A CIO’s survival guide to consumerization
How can the CIO balance the need to protect corporate data with employee interest in consumer IT? Forrester Research has some tips.
For years, it seems, IT leaders have been losing control of key parts of the digital environment within their organizations, with one of the clearest manifestations of this phenomenon – often characterized as ‘the consumerization of IT’ – being the growing trend for employees to use privately owned equipment, most commonly a mobile phone, tablet, laptop or memory stick for work purposes.
A related trend
What’s more, in an era of commoditized, ‘freemium’ style cloud-hosted software, many staff are also self-selecting IT services to achieve their work goals rather than sticking with what is being offered by their IT department (if, of course, an appropriate solution is available). Indeed, analyst group Forrester estimates that at least 53% of global knowledge workers have used some form of self-selected IT in the workplace — either a device they paid for themselves or an application/web service that is not officially sanctioned by their organization.
So what is the best response from the CIO to the phenomenon of BYOD (Bring Your Own Device) or even BYOS (Bring Your Own Service)? Ted Schadler, a principal analyst at the advisory group, says one of the key questions an IT leader must get an answer to before considering a BYOD program is exactly why employees are adopting their own IT solutions.
“People tend to harness new technology to accomplish a goal,” he told C-IO, pointing to recent research from his team showing that 56% of workers who have used their own IT for work purposes said they did so ‘because I needed it and the company didn’t provide an alternative.’ In other words, they couldn’t see any other way of doing it, he warns.
In fact, Schadler is worried about a major disconnect between what is really spurring BYOD on — that is, the fact that IT is not providing employees with suitable solutions — and what IT leaders think is driving BYOD. “This data should shock you,” he says.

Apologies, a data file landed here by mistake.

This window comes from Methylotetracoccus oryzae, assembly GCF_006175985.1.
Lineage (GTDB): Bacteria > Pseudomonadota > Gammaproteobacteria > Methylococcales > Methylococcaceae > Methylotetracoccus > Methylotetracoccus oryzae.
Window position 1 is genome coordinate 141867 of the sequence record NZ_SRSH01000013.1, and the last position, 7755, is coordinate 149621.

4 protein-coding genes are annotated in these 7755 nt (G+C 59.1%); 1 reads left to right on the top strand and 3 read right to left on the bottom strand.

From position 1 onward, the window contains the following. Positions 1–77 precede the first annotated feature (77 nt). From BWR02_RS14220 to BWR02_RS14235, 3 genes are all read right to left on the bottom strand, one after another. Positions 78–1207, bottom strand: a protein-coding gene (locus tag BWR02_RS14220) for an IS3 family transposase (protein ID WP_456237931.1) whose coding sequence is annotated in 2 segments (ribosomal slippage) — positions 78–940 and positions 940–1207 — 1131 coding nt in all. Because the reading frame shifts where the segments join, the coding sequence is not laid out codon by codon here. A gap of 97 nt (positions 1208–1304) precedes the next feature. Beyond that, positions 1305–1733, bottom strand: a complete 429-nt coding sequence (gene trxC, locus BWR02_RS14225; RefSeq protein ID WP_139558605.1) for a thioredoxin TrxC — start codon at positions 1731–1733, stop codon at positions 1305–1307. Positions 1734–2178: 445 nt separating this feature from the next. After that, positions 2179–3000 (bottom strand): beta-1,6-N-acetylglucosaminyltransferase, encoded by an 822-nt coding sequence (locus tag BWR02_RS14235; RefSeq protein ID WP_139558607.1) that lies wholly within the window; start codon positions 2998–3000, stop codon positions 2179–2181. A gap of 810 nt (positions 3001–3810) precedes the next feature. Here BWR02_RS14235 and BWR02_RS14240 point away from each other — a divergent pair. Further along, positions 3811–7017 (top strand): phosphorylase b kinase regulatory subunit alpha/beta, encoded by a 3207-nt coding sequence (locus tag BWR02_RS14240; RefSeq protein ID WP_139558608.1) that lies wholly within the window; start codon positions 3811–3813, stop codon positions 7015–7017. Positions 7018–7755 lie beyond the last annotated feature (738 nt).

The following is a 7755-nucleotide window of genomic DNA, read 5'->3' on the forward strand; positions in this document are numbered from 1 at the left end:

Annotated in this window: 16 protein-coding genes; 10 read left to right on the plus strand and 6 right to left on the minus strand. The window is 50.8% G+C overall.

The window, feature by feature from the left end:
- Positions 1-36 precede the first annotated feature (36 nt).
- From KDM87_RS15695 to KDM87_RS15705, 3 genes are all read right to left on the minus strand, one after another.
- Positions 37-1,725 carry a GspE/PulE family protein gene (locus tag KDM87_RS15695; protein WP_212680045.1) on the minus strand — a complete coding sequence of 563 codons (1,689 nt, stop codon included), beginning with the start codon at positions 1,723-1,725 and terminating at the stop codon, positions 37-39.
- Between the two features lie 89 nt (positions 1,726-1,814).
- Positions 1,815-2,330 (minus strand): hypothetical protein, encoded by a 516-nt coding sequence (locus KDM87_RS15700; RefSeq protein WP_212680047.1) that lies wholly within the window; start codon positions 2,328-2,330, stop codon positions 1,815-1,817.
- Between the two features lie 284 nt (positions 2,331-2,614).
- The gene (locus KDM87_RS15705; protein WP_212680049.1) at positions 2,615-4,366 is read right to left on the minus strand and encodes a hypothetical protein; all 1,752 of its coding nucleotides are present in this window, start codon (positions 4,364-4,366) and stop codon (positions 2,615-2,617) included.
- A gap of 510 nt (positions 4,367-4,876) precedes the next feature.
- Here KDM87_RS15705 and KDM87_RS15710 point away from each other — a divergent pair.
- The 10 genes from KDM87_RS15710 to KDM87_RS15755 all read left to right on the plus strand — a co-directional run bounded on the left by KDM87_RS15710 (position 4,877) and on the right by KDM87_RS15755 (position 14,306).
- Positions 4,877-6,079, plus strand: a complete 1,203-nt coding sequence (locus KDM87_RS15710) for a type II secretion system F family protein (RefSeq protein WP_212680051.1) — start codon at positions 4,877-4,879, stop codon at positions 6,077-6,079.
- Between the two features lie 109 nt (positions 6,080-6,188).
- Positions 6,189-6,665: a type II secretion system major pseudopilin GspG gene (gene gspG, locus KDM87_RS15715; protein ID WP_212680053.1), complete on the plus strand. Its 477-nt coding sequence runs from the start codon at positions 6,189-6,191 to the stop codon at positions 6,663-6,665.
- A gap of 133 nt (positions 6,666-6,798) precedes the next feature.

For example, the analyst highlights a somewhat alarming figure: when the IT decision-makers instead were asked why they thought people brought their own IT into the workplace, only 26% believed it was “to get the job done” — whereas a whopping 76% thought it was simply “Because it’s something [the users] have at home so it’s convenient to use at work.”
His advice to CIOs is that to really get on top of BYOD, they must seek to clearly understand what is happening in their workplace by consulting regularly with the workforce — and then fully embrace the phenomenon, whatever they find out is driving it.
“Don’t fight it, or you’re going to lose [the business],” he urges. “Instead, ask users questions about how you can help them take advantage of that new technology. BYOD requires a different mindset.”
Undoubtedly, many – perhaps the majority? – of CIOs feel they can’t embrace this idea until they have resolved a raft of key security and management issues. Nonetheless, experts like Schadler still recommend trying to engage with the reality of the situation, promising, for example, that a successful BYOD policy can go way beyond obvious cost savings or employee satisfaction to deliver even greater value to the enterprise: that it can be a key driver of agility and innovation.
“The most ‘BYOD-ish’ employees in an organization are also the most innovative,” concludes Schadler. “Empowered and resourceful employees, who can and will use technology to solve a problem, are very valuable. Your job as CIO is to prioritize and scale up their ideas — and sometimes even their technology choices.
“By doing so, you will help shift the fulcrum from control to agility.”